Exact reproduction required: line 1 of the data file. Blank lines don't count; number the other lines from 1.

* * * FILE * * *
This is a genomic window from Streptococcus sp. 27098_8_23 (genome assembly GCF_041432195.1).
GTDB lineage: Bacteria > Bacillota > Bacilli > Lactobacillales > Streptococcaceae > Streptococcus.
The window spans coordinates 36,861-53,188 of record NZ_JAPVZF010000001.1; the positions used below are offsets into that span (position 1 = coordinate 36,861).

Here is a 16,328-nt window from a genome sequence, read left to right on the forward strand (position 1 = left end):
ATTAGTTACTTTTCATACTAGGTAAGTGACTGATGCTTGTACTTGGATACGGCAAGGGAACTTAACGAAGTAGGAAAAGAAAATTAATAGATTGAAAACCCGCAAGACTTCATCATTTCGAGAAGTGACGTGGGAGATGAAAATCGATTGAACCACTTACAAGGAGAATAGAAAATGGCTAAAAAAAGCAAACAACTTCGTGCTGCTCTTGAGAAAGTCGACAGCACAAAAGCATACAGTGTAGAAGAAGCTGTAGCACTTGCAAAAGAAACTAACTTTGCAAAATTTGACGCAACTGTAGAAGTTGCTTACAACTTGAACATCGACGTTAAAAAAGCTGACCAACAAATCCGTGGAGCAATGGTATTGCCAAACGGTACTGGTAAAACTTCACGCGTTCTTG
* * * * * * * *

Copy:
This is a genomic window from Streptococcus sp. 27098_8_23 (genome assembly GCF_041432195.1).